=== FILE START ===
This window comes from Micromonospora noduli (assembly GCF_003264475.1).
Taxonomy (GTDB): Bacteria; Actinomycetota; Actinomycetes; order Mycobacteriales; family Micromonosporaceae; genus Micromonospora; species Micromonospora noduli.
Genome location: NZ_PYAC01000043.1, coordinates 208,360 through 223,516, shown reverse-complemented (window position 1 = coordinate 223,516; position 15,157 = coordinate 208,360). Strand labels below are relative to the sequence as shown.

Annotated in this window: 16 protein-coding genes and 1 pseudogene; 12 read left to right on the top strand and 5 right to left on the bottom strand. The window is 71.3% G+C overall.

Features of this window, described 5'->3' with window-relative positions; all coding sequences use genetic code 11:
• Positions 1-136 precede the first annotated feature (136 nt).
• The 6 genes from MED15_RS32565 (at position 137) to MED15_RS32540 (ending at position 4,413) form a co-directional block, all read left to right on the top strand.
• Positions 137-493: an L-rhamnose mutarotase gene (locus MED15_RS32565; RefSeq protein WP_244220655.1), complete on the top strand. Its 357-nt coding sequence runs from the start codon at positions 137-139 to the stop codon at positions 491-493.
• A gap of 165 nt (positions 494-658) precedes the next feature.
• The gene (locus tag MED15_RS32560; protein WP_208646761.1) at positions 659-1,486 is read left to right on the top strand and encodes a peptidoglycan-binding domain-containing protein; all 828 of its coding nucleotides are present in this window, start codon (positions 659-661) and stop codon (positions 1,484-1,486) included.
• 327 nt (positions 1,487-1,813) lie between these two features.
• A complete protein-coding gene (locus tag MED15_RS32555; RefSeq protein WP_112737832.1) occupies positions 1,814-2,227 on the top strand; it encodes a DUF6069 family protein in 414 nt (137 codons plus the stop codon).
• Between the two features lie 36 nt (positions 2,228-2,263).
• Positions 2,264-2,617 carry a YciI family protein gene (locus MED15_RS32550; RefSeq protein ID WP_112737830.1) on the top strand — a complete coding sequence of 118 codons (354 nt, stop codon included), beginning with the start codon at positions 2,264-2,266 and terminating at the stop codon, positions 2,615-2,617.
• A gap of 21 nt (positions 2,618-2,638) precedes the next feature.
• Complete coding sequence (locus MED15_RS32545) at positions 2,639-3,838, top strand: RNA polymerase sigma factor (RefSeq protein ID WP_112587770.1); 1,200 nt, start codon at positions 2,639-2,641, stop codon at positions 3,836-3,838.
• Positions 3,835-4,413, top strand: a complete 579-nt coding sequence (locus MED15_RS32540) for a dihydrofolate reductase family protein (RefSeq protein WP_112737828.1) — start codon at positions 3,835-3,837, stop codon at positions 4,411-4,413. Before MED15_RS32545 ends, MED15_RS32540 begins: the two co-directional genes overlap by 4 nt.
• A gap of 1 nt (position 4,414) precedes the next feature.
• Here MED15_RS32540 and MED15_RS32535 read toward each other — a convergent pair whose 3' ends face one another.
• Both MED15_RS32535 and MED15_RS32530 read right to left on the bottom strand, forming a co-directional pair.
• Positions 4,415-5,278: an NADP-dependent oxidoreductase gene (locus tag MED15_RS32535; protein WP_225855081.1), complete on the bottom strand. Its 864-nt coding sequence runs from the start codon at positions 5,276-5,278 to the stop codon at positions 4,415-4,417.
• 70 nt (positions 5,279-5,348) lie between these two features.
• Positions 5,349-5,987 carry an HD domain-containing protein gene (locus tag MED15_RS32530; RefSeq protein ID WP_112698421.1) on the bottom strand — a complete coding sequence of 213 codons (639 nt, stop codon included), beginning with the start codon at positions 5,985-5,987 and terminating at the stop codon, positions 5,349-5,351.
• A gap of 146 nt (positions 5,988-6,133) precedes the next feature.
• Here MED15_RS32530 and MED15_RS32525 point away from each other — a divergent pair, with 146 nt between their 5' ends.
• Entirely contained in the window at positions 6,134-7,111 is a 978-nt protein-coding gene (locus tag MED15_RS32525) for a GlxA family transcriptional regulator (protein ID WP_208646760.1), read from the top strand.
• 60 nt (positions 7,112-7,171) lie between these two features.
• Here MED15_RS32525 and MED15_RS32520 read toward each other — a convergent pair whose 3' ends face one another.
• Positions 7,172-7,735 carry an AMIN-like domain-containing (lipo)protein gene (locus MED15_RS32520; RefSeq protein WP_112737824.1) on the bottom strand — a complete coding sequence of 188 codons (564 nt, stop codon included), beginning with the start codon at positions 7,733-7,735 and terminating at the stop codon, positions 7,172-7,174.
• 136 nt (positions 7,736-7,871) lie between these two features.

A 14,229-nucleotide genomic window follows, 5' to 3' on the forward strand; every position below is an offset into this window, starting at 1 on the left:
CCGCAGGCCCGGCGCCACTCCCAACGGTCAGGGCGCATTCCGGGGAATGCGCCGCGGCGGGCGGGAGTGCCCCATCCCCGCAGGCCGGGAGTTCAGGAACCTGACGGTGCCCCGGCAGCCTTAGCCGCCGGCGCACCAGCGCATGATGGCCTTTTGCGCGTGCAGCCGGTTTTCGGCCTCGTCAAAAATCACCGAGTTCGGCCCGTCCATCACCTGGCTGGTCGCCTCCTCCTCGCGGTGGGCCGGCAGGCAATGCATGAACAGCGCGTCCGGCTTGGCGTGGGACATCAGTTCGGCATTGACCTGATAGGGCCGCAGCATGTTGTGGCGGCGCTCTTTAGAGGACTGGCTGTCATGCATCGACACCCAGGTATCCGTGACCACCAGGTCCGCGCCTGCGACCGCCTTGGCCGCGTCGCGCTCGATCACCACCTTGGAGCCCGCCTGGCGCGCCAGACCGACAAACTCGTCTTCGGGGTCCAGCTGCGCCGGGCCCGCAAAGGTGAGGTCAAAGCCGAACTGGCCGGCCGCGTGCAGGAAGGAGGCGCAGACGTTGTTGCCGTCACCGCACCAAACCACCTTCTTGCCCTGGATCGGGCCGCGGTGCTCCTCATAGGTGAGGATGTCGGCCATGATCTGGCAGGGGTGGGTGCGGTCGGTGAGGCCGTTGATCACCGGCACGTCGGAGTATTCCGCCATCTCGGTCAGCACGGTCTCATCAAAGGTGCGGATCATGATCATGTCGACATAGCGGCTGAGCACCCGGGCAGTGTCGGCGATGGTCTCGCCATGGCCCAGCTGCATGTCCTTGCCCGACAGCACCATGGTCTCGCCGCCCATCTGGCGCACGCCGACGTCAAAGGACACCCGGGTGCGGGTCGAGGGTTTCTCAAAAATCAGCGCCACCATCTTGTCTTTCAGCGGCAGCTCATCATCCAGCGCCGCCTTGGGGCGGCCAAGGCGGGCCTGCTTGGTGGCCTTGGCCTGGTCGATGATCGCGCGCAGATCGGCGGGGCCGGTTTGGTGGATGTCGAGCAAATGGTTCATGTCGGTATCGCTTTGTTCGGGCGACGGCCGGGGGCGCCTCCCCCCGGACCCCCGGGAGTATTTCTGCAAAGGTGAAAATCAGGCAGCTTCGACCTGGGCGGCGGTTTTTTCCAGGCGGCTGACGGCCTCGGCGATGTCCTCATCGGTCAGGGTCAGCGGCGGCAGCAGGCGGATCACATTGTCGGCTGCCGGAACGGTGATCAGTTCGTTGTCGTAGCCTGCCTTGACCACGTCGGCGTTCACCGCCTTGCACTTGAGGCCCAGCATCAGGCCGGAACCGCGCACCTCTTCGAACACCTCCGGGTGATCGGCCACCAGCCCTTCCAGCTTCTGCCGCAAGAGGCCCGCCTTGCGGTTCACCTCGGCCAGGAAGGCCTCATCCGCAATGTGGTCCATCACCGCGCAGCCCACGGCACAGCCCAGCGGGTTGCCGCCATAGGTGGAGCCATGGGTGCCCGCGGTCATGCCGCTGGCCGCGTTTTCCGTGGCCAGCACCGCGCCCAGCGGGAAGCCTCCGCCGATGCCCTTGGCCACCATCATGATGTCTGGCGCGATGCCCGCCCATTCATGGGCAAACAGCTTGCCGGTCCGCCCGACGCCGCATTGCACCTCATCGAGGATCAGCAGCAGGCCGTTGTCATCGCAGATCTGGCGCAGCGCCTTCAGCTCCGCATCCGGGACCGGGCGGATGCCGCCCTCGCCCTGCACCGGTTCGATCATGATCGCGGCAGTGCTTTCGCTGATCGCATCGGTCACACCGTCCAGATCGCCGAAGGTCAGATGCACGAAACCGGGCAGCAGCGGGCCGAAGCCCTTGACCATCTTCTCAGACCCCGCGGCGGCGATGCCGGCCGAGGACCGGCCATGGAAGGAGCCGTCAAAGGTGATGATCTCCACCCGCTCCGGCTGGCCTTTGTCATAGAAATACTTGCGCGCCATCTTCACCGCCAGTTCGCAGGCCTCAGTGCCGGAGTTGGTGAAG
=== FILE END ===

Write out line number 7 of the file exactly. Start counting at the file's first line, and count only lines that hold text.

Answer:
• The 6 genes from MED15_RS32565 (at position 137) to MED15_RS32540 (ending at position 4,413) form a co-directional block, all read left to right on the top strand.